Selected Plants of Navajo Rangelands

Take care of our Navajo Rangelands

Mountain mahogany
Tsé’ásdaazii

Single woody branch of green, glossy leaves and small whiteish/yellow flowers.

Mountain mahogany is a shrub or small tree that grows from 2 to 20 feet tall, with upright or spreading branches. It flowers from May to June, and its fruits mature from July to September. It reproduces from seed and by root sprouts. Seed production is sporadic—the plants go as long as 10 years with no seed production. Mountain mahogany occurs on rocky bluffs, mountainsides, rimrock, breaks, and in canyons and open woodlands. It is common in swales where snow persists during the winter. It grows at elevations between 5,000 and 7,000 feet. It is heat and drought tolerant. It is also somewhat shade tolerant, but grows better without a forest canopy.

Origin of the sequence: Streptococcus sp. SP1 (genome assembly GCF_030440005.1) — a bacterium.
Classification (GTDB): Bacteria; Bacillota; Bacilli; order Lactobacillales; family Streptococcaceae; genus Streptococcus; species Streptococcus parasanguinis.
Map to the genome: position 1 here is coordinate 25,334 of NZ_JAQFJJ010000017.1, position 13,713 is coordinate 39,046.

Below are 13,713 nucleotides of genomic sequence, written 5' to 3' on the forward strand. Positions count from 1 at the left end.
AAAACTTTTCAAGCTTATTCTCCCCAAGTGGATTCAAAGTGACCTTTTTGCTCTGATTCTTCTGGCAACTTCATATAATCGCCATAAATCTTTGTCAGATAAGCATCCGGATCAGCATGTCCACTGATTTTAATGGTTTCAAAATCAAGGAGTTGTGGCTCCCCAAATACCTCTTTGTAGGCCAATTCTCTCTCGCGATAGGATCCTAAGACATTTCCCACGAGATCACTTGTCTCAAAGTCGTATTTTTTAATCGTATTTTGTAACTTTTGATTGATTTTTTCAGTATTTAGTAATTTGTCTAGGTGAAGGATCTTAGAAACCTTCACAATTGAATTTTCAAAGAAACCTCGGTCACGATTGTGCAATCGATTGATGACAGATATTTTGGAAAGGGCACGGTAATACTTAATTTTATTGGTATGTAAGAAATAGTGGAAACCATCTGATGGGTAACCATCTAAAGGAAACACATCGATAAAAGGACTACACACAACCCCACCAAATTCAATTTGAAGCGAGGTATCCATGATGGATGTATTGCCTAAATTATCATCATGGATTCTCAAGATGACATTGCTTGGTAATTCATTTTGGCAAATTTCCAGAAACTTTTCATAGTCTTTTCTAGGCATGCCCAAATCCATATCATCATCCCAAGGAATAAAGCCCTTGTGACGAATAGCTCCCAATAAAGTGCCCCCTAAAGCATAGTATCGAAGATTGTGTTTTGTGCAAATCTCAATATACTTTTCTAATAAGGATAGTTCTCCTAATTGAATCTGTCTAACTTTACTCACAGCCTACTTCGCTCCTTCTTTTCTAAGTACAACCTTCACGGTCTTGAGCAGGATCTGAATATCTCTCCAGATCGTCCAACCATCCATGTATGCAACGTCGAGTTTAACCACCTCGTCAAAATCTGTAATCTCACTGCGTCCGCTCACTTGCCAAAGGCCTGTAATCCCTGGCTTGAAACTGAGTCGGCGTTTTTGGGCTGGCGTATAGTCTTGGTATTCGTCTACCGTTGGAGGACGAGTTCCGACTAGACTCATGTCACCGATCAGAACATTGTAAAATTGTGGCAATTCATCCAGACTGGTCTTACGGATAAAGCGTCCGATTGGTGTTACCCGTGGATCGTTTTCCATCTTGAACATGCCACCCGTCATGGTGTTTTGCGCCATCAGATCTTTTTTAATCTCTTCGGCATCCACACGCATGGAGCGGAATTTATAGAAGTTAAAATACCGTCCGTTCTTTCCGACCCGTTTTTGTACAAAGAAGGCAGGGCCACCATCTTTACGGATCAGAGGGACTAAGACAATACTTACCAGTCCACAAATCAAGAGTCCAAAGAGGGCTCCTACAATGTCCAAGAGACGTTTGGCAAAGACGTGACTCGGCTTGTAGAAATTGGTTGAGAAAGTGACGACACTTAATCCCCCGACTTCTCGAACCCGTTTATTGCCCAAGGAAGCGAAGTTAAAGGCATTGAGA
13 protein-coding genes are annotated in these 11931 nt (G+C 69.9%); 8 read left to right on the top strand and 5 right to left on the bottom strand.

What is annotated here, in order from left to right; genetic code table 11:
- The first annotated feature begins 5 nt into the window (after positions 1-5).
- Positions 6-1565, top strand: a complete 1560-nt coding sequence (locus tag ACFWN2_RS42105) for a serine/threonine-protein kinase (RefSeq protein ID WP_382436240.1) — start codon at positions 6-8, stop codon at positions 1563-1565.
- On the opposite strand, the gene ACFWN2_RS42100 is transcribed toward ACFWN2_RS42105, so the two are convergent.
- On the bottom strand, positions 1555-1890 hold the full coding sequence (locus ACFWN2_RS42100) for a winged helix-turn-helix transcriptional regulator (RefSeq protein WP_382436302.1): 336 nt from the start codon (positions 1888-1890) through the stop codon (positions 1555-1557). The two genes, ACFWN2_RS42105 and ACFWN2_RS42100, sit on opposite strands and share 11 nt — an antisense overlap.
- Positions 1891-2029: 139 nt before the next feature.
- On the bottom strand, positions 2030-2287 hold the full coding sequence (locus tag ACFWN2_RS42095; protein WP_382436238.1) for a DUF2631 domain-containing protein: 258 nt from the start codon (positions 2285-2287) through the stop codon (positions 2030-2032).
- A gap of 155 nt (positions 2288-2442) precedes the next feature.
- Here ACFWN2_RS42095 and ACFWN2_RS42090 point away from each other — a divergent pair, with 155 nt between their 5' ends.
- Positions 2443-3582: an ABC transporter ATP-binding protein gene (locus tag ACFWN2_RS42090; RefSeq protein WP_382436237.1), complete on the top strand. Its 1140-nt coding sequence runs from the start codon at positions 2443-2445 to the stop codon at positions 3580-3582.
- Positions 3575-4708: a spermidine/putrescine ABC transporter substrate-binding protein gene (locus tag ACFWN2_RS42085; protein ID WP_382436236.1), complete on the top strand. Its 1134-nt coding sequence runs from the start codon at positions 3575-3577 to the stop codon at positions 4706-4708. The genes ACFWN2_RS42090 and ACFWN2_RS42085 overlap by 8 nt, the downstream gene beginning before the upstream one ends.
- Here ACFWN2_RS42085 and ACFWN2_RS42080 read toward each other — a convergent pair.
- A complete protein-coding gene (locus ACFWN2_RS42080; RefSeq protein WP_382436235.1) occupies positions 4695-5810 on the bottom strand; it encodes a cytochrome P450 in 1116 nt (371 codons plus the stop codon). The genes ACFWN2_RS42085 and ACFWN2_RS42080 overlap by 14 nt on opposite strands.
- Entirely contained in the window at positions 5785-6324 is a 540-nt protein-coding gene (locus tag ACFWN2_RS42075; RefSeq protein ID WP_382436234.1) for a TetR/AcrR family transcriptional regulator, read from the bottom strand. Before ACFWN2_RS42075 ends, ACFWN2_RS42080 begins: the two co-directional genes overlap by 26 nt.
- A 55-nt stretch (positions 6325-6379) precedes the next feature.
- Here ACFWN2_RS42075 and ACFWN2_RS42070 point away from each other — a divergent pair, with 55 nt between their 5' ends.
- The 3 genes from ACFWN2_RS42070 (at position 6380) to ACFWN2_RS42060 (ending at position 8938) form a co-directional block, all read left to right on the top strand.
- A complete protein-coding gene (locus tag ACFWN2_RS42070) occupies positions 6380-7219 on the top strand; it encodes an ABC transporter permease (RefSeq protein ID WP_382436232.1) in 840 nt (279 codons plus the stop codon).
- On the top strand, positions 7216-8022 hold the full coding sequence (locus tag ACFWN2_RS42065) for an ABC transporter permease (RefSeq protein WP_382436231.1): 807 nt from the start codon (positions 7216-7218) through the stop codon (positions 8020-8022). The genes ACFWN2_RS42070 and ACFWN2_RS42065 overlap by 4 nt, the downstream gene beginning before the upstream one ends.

It is good to excellent forage for cattle, sheep, and goats. It is a good source of cover for livestock, big game, and many small mammals and birds. It is extremely valuable as winter browse for deer and bighorn sheep.

The twigs are palatable all year long, and are grazed heavily. However, the leaves may contain cyanogenic glycoside, which may cause hydrocyanic poisoning.

Wood from mountain mahogany has been used to make tools and war clubs, and its bark to make a reddish-brown dye for leather.

Close-up of blossoms, which are a creamy white-yellow with a rosy red base and stem
Large shrub with some bare gray branches and some green/grayish foliage at its center.

Copyright 2018 New Mexico State University. Individual photographers retain all rights to their images. Partially funded by the Western Sustainable Agriculture Research and Education Program (westernsare.org; 435.797.2257), project EW15-023. Programs and projects supported by Western SARE are equally open to all people. NMSU is an equal opportunity/affirmative action educator and employer.